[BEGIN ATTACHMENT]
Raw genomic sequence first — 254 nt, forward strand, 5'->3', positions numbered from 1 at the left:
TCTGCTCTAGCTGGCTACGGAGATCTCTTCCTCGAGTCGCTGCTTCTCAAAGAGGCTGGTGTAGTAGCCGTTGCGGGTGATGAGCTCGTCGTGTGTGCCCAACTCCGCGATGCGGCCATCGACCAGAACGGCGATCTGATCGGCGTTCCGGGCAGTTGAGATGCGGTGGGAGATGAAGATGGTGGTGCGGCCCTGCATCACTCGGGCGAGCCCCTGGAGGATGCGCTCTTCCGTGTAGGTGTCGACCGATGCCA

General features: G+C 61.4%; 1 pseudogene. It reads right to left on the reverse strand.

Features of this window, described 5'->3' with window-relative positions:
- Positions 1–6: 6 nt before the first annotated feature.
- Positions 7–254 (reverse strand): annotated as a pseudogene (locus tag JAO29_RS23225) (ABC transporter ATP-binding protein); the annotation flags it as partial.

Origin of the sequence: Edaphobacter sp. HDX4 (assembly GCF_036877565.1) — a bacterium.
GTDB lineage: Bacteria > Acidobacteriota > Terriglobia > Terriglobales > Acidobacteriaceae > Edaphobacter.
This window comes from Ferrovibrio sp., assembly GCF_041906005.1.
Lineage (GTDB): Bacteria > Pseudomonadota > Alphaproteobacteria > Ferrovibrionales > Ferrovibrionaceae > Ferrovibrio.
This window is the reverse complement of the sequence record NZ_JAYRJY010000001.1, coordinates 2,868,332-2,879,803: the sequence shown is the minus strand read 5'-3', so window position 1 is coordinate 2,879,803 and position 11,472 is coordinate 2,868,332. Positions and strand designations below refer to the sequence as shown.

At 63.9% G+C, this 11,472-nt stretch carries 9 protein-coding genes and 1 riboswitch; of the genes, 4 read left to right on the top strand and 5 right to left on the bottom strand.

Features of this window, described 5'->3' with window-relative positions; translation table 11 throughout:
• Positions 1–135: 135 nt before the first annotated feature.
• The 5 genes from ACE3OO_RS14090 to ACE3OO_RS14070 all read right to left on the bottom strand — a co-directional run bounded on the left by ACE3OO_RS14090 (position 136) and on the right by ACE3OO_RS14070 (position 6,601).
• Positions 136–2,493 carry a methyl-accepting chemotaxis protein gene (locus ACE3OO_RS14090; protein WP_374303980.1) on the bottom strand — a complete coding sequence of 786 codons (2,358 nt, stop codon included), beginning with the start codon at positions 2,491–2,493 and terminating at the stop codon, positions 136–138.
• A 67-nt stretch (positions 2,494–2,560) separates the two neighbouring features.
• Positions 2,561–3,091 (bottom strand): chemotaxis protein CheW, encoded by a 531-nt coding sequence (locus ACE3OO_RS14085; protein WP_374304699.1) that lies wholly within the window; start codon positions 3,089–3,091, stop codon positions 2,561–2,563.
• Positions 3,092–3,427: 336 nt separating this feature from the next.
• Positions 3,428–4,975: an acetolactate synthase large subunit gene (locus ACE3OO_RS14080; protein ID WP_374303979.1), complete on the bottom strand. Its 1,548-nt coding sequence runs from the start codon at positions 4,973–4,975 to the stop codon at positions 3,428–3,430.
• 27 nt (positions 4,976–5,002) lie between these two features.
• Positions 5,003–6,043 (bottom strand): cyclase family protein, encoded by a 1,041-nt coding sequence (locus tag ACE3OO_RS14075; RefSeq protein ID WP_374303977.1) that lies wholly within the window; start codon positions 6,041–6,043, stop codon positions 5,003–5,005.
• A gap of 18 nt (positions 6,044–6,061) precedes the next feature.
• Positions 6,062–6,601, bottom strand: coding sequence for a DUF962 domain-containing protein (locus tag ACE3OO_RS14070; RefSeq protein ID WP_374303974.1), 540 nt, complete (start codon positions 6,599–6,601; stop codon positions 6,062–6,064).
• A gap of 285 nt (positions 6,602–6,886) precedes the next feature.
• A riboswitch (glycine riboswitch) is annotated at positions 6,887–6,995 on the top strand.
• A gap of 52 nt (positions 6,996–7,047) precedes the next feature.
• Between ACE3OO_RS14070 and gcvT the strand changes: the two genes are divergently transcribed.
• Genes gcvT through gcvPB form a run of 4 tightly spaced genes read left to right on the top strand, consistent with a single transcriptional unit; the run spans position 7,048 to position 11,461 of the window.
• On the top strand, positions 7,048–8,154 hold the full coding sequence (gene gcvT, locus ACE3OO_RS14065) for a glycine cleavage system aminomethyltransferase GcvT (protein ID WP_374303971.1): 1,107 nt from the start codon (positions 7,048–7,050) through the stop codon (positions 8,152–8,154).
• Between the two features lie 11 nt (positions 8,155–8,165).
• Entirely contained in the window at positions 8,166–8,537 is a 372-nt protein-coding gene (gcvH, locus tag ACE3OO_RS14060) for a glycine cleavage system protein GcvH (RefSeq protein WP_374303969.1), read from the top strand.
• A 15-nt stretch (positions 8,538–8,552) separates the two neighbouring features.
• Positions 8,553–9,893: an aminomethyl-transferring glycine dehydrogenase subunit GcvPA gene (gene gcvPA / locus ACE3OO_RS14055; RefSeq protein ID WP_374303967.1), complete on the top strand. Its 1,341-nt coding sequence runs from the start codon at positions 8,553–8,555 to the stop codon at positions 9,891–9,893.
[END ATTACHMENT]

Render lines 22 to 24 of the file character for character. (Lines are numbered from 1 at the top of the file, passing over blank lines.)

• Positions 5,003–6,043 (bottom strand): cyclase family protein, encoded by a 1,041-nt coding sequence (locus tag ACE3OO_RS14075; RefSeq protein ID WP_374303977.1) that lies wholly within the window; start codon positions 6,041–6,043, stop codon positions 5,003–5,005.
• A gap of 18 nt (positions 6,044–6,061) precedes the next feature.
• Positions 6,062–6,601, bottom strand: coding sequence for a DUF962 domain-containing protein (locus tag ACE3OO_RS14070; RefSeq protein ID WP_374303974.1), 540 nt, complete (start codon positions 6,599–6,601; stop codon positions 6,062–6,064).